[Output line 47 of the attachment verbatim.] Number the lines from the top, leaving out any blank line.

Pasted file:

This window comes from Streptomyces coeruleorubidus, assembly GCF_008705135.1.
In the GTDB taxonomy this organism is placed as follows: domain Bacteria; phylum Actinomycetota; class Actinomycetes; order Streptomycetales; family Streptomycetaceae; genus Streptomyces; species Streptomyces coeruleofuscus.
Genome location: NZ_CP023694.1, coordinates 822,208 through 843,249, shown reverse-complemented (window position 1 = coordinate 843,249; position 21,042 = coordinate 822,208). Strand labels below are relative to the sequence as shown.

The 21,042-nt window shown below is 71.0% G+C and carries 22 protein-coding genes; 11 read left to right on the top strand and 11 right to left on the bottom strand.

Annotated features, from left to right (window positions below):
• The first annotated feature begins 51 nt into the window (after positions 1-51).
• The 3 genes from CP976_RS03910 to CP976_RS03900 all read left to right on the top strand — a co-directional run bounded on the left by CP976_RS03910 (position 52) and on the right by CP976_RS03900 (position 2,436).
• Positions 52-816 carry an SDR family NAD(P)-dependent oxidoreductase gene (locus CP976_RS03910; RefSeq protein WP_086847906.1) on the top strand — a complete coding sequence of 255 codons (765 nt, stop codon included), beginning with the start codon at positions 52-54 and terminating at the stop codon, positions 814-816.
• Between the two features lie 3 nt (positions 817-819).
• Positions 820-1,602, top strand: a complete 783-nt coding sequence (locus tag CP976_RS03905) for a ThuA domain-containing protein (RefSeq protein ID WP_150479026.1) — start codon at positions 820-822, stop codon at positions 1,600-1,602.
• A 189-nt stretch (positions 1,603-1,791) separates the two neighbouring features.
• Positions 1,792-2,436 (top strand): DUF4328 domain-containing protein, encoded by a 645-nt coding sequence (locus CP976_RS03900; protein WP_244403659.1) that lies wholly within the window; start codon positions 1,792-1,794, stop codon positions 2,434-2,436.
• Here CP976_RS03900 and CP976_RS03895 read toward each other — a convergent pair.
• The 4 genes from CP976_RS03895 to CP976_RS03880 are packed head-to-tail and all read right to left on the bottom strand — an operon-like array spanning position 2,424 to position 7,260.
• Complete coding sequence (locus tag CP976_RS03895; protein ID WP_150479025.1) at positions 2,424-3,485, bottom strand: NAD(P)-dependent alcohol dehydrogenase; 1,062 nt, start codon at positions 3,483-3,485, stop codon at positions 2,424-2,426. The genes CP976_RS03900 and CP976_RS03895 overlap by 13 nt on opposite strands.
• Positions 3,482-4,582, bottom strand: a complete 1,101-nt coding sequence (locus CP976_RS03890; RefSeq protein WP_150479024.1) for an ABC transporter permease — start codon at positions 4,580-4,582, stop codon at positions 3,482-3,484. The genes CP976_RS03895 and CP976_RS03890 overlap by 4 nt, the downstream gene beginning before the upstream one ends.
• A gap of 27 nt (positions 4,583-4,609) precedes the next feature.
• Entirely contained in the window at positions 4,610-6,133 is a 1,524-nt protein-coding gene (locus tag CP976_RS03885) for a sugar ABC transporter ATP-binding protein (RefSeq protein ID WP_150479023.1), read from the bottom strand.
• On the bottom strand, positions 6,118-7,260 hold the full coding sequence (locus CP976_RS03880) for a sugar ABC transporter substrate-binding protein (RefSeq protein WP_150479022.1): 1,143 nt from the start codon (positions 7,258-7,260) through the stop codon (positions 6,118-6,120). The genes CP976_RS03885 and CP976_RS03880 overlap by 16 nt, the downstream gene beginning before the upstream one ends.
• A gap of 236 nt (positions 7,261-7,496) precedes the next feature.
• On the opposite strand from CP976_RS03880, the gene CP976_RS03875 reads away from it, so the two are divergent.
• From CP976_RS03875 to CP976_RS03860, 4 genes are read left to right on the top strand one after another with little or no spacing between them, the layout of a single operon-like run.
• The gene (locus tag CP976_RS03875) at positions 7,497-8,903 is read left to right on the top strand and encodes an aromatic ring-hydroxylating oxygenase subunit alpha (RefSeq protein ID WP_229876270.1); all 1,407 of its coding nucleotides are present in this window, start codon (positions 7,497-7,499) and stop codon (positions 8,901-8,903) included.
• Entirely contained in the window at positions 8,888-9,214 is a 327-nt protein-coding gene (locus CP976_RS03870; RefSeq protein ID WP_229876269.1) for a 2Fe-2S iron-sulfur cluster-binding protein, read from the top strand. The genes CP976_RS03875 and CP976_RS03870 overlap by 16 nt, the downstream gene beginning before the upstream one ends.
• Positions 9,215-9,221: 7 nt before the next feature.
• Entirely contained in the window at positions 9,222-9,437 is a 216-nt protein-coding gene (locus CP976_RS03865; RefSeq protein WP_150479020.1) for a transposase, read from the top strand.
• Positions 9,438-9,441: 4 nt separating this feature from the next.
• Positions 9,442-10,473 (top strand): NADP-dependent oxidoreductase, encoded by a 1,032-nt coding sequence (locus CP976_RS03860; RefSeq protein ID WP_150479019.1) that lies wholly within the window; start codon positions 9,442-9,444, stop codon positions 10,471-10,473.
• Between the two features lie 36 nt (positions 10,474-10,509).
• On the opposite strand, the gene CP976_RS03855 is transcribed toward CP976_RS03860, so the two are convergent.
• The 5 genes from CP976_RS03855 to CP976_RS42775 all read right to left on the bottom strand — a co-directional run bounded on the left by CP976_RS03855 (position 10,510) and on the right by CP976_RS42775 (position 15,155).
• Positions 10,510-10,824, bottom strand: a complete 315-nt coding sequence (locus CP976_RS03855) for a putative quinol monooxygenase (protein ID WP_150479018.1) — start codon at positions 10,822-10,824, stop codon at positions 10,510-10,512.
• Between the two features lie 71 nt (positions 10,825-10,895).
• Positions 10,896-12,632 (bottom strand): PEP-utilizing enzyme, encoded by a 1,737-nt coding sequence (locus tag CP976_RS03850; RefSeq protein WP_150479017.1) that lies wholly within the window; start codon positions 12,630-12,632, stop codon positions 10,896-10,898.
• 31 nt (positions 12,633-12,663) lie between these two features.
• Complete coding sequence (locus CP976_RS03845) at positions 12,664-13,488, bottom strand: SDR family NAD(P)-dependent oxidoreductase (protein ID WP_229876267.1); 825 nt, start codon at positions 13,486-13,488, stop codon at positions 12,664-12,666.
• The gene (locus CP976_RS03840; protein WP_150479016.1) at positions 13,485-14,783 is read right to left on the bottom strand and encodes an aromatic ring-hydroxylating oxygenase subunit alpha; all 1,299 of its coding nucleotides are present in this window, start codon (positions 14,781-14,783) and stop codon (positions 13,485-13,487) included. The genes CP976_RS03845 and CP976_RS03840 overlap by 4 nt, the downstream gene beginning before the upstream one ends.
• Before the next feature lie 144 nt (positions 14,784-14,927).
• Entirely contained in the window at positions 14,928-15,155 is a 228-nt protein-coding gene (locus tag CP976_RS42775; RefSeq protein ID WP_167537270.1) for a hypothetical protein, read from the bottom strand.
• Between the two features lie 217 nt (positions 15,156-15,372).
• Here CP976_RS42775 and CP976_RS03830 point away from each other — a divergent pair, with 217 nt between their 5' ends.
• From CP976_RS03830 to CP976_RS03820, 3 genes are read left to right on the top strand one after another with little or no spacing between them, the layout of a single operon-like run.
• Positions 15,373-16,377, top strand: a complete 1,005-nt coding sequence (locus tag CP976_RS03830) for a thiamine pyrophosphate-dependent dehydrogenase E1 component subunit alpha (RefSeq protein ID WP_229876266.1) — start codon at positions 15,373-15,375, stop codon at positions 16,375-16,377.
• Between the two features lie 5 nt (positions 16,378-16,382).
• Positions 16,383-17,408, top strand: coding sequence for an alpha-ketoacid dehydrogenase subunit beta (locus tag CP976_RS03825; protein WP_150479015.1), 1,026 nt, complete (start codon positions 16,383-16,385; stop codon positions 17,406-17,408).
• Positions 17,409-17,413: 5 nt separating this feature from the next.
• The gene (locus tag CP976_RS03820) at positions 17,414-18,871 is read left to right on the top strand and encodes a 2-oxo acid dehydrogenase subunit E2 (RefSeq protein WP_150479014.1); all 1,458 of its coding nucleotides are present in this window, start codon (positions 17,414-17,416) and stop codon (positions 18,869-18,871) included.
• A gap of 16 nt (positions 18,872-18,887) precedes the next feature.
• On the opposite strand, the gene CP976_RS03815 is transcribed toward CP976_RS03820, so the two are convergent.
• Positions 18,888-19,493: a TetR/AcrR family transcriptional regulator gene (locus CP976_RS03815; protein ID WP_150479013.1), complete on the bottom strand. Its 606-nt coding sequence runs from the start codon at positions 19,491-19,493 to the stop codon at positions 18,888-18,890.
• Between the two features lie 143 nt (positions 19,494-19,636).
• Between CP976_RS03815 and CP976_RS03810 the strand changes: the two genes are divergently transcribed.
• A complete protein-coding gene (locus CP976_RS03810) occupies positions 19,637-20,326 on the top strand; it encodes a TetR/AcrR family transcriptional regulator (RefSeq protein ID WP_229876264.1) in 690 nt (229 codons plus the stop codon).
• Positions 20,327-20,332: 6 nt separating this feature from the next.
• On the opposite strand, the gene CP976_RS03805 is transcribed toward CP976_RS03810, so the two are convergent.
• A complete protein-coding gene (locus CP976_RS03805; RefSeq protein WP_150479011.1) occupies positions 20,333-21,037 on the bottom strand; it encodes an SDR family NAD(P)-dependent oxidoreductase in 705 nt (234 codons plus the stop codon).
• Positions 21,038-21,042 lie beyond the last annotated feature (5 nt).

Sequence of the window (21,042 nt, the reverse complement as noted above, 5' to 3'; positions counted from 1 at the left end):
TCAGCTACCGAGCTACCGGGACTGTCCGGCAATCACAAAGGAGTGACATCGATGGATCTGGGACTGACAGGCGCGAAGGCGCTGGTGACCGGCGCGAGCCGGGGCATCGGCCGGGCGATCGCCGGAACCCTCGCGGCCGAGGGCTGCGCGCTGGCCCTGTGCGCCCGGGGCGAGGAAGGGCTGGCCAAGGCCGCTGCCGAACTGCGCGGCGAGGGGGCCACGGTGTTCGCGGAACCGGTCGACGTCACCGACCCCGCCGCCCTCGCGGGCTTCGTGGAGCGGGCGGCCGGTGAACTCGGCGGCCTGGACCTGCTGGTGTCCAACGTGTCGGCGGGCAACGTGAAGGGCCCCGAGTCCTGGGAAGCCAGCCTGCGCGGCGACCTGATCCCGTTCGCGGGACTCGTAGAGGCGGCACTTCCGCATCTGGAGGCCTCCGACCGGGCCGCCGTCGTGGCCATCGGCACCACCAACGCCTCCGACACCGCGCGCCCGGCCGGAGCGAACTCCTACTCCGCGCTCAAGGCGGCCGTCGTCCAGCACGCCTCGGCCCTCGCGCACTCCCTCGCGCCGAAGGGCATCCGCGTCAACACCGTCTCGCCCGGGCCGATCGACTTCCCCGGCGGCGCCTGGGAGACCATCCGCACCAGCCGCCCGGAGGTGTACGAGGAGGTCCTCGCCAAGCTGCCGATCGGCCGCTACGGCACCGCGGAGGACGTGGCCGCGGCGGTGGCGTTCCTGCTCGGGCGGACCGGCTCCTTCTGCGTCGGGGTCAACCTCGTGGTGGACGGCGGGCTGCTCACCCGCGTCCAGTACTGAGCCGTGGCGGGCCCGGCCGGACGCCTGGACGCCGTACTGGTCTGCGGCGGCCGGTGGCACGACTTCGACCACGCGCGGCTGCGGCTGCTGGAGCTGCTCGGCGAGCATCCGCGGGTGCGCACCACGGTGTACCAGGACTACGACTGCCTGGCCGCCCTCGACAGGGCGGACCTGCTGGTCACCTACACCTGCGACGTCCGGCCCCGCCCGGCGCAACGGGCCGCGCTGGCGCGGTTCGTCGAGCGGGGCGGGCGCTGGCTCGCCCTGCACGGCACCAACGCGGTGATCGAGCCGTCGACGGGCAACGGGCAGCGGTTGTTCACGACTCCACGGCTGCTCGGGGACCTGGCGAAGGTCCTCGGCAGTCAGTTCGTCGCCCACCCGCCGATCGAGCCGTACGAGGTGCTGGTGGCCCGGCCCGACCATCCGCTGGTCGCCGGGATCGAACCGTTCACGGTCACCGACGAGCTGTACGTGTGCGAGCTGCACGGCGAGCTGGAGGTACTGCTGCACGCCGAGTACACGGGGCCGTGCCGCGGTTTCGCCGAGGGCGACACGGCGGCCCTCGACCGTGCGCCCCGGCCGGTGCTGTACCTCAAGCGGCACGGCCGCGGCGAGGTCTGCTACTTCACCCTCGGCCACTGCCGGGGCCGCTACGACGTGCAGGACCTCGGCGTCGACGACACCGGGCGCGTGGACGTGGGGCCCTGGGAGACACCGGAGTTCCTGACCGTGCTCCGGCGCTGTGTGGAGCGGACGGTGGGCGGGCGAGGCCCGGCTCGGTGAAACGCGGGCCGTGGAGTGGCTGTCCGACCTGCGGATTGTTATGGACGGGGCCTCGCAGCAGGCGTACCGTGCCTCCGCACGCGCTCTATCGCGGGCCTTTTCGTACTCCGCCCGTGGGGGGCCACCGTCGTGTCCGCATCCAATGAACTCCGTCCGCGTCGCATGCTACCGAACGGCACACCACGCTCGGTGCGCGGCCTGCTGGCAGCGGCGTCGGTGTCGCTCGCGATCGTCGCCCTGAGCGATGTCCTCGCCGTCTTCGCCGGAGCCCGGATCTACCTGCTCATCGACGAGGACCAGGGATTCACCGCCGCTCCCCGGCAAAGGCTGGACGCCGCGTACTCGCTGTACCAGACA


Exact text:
• The gene (locus tag CP976_RS03820) at positions 17,414-18,871 is read left to right on the top strand and encodes a 2-oxo acid dehydrogenase subunit E2 (RefSeq protein WP_150479014.1); all 1,458 of its coding nucleotides are present in this window, start codon (positions 17,414-17,416) and stop codon (positions 18,869-18,871) included.